In addition, Dr. Valdez is part of the network Immigrant and International Women in Science (IWS) of Canada, created by several scientists, including Colombian Edna Patricia Matta, PhD in biochemistry from McGill University, who now lives in Ottawa. Matta remembers in detail how she migrated to do science. She worked in laboratories without knowing English, she learned to crystallize proteins with tools that she had never seen in her country, they suggested to her that she did not have the skills to be a scientist, and the researcher in charge of her told her that he was in love with her. By refusing it, he tried to boycott it. “In 2018 we noticed that we were many migrant scientists, so we created the IWS to support us, to help us,” says Matta. “You think you have a disadvantage, but with the Internet you understand that it’s not a matter of intelligence or knowledge, but simply a matter of resources and having someone to help you navigate.”

Diasporas that are organizing

Patricia Castillo, a marine biologist and doctor in biomedicine from the University of Murcia, Spain, knows very well what it is to migrate to do science. In Ecuador, where she was born and raised, she moved to various cities in order to investigate, including passing through the iconic, Darwinian island of the Galapagos. She did her doctorate in Spain, research instances in the United Kingdom and France, and, before returning to Ecuador in 2014, she worked for three and a half years at the University of Aix-Marseille, also in France. “We talk a lot about science, but not about how doing it changes our lives,” she says as she recalls how her professional career has also led her to discover other cultures, cuisines, and customs.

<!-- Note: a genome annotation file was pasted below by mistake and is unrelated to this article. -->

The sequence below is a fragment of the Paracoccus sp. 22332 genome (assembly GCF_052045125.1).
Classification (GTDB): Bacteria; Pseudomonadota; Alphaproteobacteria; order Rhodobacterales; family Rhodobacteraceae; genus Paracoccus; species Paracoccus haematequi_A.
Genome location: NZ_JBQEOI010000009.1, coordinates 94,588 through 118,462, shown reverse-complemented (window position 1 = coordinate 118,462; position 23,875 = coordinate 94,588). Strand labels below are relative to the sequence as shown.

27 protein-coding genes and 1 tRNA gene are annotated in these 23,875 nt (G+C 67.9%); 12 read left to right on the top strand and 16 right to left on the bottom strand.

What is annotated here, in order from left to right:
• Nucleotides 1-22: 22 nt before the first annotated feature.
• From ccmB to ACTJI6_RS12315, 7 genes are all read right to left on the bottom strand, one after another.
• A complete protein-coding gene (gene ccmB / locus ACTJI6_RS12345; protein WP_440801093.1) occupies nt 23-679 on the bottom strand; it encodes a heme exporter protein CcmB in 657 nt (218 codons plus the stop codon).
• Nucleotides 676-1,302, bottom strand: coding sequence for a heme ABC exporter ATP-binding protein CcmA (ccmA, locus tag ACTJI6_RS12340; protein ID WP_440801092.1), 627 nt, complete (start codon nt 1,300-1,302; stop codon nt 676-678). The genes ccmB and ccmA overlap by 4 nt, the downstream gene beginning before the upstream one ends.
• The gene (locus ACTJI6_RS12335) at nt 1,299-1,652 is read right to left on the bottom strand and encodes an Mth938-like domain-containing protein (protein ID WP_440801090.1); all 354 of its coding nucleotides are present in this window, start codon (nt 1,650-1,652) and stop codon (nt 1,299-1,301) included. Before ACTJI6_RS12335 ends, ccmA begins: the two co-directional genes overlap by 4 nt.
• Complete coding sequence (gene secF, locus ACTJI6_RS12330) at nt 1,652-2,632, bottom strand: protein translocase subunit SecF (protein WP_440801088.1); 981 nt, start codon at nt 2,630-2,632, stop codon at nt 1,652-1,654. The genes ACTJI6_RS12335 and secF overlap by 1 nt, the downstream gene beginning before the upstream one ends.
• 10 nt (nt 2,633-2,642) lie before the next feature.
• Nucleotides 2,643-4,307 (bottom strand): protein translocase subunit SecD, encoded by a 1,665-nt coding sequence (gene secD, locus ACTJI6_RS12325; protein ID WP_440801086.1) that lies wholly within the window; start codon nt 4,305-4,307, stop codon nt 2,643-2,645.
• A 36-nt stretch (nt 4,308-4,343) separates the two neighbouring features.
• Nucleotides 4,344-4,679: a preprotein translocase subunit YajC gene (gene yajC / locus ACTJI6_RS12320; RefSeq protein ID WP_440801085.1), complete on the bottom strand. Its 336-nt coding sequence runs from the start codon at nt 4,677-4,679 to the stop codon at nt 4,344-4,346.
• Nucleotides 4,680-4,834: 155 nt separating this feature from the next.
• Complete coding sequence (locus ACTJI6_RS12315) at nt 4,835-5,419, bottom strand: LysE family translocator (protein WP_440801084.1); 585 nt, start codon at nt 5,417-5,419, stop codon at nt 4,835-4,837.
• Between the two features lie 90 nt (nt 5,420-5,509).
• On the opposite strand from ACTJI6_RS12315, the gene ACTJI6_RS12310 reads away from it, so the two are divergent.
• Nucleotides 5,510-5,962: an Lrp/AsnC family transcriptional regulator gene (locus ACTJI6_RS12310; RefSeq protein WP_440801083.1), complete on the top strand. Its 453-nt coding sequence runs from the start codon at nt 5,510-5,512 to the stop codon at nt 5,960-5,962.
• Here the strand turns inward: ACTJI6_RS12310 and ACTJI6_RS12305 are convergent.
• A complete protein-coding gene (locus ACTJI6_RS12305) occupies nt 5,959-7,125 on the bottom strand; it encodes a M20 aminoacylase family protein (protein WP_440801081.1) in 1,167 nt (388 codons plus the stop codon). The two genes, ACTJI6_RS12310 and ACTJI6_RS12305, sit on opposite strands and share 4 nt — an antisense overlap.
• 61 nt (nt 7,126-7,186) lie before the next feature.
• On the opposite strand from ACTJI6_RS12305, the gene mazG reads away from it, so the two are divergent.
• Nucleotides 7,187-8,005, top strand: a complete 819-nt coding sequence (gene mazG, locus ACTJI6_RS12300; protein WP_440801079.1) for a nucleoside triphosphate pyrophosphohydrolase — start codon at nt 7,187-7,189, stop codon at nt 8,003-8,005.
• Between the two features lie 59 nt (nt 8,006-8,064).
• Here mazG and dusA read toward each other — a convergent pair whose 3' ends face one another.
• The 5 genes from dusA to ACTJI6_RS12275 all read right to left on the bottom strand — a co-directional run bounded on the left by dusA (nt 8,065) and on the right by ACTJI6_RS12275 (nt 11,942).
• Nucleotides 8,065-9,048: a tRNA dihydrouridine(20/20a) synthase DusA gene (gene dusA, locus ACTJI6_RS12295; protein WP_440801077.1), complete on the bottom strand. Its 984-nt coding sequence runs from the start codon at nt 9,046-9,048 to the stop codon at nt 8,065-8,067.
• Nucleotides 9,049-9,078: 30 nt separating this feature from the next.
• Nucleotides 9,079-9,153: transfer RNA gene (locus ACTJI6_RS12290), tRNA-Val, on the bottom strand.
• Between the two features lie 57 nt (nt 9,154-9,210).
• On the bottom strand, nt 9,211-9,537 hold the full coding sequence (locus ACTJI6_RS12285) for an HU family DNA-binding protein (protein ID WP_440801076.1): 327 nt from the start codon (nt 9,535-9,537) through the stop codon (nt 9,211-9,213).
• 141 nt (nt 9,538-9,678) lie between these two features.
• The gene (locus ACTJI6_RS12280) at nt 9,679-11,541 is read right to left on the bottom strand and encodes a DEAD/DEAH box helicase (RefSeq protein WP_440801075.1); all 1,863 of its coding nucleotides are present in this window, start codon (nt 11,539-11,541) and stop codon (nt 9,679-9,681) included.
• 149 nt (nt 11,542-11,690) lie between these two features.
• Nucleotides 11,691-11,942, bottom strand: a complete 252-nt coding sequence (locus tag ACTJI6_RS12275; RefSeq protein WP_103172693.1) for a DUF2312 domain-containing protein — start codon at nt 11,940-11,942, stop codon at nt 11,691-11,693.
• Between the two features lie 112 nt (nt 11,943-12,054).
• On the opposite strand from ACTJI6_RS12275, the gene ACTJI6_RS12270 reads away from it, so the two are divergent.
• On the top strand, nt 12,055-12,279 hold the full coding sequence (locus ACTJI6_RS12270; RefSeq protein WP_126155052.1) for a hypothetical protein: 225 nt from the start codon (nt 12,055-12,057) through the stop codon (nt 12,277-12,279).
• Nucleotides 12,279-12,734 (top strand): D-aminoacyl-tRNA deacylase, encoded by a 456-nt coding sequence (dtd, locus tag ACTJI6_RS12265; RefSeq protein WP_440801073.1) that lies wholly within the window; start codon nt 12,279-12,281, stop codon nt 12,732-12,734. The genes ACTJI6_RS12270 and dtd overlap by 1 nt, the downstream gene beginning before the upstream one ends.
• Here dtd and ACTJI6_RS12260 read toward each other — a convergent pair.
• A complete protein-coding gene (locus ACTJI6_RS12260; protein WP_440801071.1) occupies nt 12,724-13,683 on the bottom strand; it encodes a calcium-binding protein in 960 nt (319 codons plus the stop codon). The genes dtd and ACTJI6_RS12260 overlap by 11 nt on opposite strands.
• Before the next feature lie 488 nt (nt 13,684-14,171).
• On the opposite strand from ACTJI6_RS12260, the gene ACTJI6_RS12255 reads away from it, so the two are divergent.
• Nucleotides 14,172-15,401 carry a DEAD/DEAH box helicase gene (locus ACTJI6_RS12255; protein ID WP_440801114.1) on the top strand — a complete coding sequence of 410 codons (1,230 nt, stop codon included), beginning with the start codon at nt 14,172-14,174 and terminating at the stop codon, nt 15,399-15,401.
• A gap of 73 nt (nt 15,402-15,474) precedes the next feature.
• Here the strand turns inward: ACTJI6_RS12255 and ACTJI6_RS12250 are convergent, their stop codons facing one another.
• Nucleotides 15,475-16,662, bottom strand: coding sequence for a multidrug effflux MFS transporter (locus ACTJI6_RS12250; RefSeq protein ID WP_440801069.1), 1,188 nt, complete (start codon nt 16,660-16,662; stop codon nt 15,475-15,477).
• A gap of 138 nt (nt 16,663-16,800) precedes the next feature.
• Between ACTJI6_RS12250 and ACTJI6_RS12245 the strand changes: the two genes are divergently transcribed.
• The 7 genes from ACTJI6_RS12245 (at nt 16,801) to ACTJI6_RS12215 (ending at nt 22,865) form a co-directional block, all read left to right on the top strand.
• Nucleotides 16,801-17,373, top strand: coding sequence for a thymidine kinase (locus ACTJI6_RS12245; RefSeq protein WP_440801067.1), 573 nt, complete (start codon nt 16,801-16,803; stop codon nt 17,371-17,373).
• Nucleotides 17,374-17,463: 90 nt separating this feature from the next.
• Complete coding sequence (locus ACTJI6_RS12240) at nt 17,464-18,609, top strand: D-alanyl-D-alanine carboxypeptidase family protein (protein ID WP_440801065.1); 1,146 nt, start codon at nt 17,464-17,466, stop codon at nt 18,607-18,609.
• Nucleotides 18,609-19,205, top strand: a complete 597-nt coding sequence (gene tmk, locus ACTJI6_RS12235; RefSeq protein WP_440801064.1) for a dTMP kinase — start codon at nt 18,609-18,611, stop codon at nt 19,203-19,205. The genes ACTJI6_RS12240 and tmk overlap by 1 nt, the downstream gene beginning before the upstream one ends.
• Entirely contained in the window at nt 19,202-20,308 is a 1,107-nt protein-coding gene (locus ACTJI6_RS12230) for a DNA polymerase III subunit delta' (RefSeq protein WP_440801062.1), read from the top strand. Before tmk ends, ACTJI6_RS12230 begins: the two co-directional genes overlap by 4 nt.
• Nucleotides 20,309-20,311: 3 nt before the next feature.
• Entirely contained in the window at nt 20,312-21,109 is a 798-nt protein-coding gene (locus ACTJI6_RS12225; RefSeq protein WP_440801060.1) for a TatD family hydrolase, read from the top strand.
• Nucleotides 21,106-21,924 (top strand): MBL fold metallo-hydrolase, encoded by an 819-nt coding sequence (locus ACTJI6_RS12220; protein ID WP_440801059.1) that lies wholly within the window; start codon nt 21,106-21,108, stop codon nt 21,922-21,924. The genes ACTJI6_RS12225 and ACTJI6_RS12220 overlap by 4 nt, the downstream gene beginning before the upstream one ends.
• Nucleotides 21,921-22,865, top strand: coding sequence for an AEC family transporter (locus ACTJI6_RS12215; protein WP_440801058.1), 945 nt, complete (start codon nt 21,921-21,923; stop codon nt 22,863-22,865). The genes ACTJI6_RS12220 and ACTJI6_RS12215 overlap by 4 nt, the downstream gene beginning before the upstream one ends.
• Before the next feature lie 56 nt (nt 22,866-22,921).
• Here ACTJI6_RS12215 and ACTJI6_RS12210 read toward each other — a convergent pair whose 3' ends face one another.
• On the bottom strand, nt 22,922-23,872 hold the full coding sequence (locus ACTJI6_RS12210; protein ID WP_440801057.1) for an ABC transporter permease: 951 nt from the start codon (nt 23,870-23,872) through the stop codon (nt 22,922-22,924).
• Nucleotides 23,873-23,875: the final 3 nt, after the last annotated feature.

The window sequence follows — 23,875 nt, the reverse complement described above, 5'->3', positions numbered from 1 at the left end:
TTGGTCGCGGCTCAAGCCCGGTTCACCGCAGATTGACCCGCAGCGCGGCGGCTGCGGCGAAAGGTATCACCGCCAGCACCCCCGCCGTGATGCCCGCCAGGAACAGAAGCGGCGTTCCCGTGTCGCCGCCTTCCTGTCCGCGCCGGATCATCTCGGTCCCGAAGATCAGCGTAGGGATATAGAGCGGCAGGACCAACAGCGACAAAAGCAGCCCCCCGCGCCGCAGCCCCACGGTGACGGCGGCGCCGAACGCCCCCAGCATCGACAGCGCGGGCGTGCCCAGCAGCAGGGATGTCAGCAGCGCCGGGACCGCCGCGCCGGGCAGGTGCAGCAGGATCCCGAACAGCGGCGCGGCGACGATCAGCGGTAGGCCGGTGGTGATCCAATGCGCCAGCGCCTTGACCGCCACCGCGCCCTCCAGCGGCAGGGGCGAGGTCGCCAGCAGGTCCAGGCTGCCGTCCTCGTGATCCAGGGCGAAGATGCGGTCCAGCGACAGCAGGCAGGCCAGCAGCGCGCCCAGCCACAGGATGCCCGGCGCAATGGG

She returned to her country attracted by the Prometeo Project, whose objective was to open positions for Ecuadorian and world scientists to achieve a transfer of knowledge, but she collided head-on with reality when she discovered that the program only lasted one year. The oil price crisis exhausted the resources that had been allocated to science. After her, she spent months offering her research to various universities, until she was linked to one of hers. Castillo is also co-founder of the Ecuadorian Network of Women Scientists, a “safe space” to put situations of inequality on the table. “Talking about how, inside or outside the country, we experience things in common, but realizing that it’s not our problem, but that the system fails,” she says.

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Networks are important for any scientist, but even more useful for women and Latinas in the diaspora. “They are key because they help to share resources, find people who see themselves as one, with the same needs, and do projects together,” says Luisa Echeverría, an expert in science diplomacy and member of the Organization for Women, from Barranquilla, Colombia. in Science for the Developing World (OWSD), which Castillo and Matta are also part of. In an article she published in the magazine frontiers on the scientific diasporas of Latin America and the Caribbean, explains how they can go from being a brain drain to an opportunity for countries: an exchange of knowledge or brains.

They are also, as another study on the Mexican diaspora points out, this time in the magazine Plos One, an opportunity for scientists from the south to make themselves visible. After comparing the production of scientists who remained in Mexico and those who migrated to the global north, they found that the latter had a greater impact both in their production and in collaborations.

But as Echeverría tells it, “Latin America is definitely left [atrasada] in the mapping of its scientific diaspora”. We don’t know how many there are and what they are doing, nor do we know if they have organized themselves. In the investigation led by her, they only found 27 initiatives in the region. “Within the results, we saw that the southern countries of South America are the most active, but also because they have state support, like Argentina, which has the Raíces program,” she says. The problem is that, between gender biases and the lack of organization to overcome them, the most affected is science itself, which loses the opportunity to be more diverse itself.